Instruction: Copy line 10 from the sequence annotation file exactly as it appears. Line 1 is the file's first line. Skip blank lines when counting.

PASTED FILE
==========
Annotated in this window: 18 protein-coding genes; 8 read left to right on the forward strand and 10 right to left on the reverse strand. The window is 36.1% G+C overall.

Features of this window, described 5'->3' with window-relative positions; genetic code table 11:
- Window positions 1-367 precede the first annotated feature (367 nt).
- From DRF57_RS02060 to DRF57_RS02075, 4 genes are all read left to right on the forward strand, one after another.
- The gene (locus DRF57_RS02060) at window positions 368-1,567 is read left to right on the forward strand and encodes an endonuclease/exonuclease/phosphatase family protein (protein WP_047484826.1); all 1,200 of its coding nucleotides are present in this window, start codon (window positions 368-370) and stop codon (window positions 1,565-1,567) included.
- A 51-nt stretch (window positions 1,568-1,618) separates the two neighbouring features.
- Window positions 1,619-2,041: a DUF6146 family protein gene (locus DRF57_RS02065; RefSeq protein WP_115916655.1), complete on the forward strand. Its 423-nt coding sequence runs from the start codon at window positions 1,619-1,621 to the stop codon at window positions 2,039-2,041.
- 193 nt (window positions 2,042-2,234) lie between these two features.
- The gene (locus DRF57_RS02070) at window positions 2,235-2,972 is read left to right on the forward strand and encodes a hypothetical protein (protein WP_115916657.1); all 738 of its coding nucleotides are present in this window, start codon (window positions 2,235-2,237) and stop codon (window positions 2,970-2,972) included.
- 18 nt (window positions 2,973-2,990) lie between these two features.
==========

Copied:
- 18 nt (window positions 2,973-2,990) lie between these two features.